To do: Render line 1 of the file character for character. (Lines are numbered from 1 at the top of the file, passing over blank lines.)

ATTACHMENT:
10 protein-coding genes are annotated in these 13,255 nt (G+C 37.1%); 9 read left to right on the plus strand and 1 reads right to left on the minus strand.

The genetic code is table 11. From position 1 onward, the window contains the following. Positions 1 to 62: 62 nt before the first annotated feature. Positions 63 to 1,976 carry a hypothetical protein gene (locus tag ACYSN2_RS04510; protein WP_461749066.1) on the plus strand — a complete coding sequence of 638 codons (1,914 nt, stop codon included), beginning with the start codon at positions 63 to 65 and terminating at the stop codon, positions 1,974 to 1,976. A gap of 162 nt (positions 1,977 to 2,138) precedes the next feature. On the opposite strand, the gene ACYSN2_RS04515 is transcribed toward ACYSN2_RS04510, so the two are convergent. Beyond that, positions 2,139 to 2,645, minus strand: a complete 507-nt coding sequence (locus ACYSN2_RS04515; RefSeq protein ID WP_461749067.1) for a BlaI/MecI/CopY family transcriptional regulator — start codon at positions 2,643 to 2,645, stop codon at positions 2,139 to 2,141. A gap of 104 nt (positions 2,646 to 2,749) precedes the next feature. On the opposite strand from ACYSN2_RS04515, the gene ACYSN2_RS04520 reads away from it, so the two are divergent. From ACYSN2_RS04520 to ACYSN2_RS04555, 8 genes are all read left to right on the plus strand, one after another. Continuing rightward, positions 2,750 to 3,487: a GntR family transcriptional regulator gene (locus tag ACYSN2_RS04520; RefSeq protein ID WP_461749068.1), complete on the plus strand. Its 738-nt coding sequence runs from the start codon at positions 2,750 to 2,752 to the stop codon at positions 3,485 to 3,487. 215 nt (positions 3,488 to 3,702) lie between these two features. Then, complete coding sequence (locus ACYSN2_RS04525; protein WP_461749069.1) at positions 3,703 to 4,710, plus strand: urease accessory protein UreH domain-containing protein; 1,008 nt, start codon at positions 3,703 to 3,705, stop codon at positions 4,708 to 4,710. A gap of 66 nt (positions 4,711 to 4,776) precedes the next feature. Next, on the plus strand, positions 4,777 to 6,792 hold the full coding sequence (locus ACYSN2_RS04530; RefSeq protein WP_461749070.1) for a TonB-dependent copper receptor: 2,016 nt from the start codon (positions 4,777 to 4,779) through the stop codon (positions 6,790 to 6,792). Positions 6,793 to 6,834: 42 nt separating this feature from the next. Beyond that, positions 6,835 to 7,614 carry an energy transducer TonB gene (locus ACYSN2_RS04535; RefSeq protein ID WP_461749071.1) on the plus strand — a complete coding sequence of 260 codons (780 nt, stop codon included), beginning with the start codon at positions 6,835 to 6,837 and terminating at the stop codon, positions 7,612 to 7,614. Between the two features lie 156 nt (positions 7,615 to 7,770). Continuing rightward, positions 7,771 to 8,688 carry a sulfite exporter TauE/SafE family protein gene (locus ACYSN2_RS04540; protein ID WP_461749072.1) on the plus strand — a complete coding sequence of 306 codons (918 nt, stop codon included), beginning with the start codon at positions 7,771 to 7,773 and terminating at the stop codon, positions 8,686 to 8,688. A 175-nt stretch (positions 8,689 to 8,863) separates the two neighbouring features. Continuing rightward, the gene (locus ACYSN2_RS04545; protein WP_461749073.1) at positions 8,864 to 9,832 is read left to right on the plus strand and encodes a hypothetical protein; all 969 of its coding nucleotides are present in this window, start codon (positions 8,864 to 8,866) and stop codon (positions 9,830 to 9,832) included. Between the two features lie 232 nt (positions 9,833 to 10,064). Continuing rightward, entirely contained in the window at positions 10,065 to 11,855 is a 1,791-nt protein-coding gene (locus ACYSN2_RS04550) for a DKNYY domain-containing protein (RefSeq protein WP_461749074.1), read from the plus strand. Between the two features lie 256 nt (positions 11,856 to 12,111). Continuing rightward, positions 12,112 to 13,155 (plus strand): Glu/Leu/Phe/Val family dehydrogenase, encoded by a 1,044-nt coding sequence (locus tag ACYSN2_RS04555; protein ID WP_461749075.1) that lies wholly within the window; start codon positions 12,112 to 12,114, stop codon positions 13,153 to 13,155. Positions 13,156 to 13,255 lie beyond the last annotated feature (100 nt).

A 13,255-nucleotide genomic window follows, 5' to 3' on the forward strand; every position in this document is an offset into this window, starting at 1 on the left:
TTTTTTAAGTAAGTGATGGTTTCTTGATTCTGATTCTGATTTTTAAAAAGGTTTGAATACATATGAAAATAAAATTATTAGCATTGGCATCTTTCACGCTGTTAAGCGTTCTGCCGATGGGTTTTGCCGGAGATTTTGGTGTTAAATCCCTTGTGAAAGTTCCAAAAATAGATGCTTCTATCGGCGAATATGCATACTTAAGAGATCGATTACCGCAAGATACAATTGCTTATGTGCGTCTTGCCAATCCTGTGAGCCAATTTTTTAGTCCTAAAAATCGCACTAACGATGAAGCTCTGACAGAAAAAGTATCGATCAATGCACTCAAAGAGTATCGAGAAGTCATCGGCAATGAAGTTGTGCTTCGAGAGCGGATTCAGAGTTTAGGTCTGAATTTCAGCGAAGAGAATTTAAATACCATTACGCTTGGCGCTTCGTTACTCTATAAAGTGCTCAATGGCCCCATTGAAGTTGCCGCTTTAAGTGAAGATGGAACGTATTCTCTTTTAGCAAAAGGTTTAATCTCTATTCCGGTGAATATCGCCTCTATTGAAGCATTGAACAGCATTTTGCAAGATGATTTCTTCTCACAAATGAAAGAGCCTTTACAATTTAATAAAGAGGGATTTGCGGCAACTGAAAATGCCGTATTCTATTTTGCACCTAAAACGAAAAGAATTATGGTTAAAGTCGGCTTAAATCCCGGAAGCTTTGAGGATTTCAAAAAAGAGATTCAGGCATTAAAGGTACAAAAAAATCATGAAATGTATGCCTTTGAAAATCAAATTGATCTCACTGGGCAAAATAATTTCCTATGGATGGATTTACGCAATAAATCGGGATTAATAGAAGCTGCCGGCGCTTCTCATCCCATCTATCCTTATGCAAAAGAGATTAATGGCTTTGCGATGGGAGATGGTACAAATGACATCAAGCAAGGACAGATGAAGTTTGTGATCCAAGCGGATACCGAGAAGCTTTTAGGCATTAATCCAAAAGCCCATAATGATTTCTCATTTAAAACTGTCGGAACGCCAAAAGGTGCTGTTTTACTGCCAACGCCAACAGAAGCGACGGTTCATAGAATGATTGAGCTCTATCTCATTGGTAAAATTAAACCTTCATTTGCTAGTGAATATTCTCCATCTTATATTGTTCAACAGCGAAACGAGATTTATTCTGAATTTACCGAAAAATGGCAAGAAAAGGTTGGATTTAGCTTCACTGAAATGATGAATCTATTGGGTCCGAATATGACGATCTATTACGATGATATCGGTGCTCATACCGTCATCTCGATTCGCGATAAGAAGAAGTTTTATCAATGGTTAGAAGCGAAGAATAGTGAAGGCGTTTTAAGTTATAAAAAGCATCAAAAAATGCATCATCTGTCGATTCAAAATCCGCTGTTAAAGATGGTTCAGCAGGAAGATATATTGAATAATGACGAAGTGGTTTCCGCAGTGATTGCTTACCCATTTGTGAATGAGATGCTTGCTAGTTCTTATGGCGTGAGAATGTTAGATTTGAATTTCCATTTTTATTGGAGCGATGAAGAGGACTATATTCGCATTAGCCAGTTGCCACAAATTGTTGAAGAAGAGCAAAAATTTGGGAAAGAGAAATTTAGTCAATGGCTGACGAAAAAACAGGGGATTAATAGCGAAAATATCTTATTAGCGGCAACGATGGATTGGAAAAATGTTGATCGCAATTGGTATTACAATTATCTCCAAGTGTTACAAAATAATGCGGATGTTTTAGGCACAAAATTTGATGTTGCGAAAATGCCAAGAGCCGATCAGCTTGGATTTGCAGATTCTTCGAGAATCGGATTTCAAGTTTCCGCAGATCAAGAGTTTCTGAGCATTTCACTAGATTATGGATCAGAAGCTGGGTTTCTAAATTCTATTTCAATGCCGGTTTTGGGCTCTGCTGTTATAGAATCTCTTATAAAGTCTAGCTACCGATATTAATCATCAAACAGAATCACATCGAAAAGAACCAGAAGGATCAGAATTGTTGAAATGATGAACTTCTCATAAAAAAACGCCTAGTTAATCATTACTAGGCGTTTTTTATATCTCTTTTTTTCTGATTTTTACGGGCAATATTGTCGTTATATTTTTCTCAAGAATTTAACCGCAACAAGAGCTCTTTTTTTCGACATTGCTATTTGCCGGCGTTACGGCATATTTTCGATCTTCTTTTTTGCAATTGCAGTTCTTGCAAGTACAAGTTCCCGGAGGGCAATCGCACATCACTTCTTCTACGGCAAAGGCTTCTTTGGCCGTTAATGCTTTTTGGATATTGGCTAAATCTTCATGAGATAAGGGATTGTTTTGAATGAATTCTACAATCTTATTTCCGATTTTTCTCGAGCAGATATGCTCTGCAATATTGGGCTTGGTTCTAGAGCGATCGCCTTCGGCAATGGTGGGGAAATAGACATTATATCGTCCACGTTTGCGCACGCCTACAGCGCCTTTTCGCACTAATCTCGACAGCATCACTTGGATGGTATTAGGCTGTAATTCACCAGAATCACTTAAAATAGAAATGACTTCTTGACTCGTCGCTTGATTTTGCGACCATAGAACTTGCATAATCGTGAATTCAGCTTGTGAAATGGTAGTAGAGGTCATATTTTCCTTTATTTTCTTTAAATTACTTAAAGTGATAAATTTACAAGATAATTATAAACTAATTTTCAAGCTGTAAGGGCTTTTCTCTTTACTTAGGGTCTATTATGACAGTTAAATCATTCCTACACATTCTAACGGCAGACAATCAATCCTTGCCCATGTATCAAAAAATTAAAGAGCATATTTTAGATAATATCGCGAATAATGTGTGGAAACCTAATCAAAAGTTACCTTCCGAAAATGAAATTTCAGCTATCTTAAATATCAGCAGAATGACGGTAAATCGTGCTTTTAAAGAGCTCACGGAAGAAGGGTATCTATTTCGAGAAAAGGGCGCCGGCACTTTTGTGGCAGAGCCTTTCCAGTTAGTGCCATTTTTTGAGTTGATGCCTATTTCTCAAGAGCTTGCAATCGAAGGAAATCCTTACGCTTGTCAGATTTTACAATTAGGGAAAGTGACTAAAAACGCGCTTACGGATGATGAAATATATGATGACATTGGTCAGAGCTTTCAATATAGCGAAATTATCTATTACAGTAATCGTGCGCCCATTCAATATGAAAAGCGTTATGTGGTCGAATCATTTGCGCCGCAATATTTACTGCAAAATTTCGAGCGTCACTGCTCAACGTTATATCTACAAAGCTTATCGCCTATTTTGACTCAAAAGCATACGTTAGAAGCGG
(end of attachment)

10 protein-coding genes are annotated in these 13,255 nt (G+C 37.1%); 9 read left to right on the plus strand and 1 reads right to left on the minus strand.